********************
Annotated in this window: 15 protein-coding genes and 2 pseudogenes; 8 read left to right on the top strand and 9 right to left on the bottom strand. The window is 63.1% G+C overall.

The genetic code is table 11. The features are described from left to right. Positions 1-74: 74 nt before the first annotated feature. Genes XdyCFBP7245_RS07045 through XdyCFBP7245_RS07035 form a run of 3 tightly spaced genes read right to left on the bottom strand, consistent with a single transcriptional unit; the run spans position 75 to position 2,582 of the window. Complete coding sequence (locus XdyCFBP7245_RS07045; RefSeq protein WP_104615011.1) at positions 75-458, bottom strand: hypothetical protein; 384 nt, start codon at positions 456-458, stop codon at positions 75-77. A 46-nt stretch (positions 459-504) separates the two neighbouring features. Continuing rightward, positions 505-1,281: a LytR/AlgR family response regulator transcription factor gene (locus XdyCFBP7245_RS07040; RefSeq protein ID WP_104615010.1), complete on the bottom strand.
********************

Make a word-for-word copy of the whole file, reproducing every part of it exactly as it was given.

Annotated in this window: 15 protein-coding genes and 2 pseudogenes; 8 read left to right on the top strand and 9 right to left on the bottom strand. The window is 63.1% G+C overall.

The genetic code is table 11. The features are described from left to right. Positions 1-74: 74 nt before the first annotated feature. Genes XdyCFBP7245_RS07045 through XdyCFBP7245_RS07035 form a run of 3 tightly spaced genes read right to left on the bottom strand, consistent with a single transcriptional unit; the run spans position 75 to position 2,582 of the window. Complete coding sequence (locus XdyCFBP7245_RS07045; RefSeq protein WP_104615011.1) at positions 75-458, bottom strand: hypothetical protein; 384 nt, start codon at positions 456-458, stop codon at positions 75-77. A 46-nt stretch (positions 459-504) separates the two neighbouring features. Continuing rightward, positions 505-1,281: a LytR/AlgR family response regulator transcription factor gene (locus XdyCFBP7245_RS07040; RefSeq protein ID WP_104615010.1), complete on the bottom strand.